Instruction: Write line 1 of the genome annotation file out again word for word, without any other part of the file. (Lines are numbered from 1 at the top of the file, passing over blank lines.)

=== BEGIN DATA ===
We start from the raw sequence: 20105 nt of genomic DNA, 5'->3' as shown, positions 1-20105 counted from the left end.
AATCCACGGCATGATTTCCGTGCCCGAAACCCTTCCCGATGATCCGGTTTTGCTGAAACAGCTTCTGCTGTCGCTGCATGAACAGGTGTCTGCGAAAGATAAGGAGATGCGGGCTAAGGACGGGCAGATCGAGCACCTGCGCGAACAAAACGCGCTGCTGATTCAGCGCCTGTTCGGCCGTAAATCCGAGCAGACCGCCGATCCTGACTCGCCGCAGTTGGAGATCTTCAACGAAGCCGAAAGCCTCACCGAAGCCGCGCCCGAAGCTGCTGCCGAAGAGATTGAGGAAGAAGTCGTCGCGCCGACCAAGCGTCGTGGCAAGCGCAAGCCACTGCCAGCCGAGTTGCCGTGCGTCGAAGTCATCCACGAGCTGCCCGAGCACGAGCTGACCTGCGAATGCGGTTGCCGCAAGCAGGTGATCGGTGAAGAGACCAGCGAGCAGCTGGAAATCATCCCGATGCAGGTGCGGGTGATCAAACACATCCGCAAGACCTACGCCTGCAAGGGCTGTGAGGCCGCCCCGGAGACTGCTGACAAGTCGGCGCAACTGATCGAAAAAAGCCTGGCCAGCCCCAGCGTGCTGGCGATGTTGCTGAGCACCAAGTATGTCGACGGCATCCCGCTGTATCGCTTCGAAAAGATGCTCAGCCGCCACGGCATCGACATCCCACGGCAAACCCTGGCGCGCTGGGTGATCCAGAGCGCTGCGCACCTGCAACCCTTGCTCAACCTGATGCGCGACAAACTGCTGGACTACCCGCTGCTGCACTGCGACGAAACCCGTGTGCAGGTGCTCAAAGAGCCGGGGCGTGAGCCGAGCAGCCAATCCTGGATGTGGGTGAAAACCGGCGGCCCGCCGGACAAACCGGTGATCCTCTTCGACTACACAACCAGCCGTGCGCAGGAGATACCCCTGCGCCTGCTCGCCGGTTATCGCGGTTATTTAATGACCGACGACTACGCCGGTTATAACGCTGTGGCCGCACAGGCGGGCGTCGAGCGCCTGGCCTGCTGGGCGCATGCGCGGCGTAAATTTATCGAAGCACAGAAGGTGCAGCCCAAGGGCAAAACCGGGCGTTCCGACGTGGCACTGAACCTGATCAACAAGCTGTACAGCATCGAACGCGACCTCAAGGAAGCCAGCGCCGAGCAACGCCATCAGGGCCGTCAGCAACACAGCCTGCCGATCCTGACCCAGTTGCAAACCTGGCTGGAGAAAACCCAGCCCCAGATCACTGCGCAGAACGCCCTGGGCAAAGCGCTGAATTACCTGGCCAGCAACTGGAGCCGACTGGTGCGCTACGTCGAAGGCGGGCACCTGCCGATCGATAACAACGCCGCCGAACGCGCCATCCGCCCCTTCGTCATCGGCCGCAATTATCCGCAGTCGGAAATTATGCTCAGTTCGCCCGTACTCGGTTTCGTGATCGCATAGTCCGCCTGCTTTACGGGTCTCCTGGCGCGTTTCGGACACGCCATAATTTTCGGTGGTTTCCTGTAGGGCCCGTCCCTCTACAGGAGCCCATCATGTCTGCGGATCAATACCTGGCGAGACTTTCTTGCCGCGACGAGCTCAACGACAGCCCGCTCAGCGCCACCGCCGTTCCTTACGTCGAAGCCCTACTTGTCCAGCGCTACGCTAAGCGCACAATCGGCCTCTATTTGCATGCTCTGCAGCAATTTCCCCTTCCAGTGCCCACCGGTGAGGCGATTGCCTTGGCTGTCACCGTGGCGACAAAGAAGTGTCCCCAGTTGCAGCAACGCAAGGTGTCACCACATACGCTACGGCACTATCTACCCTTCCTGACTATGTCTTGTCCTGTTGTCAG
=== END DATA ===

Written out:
We start from the raw sequence: 20105 nt of genomic DNA, 5'->3' as shown, positions 1-20105 counted from the left end.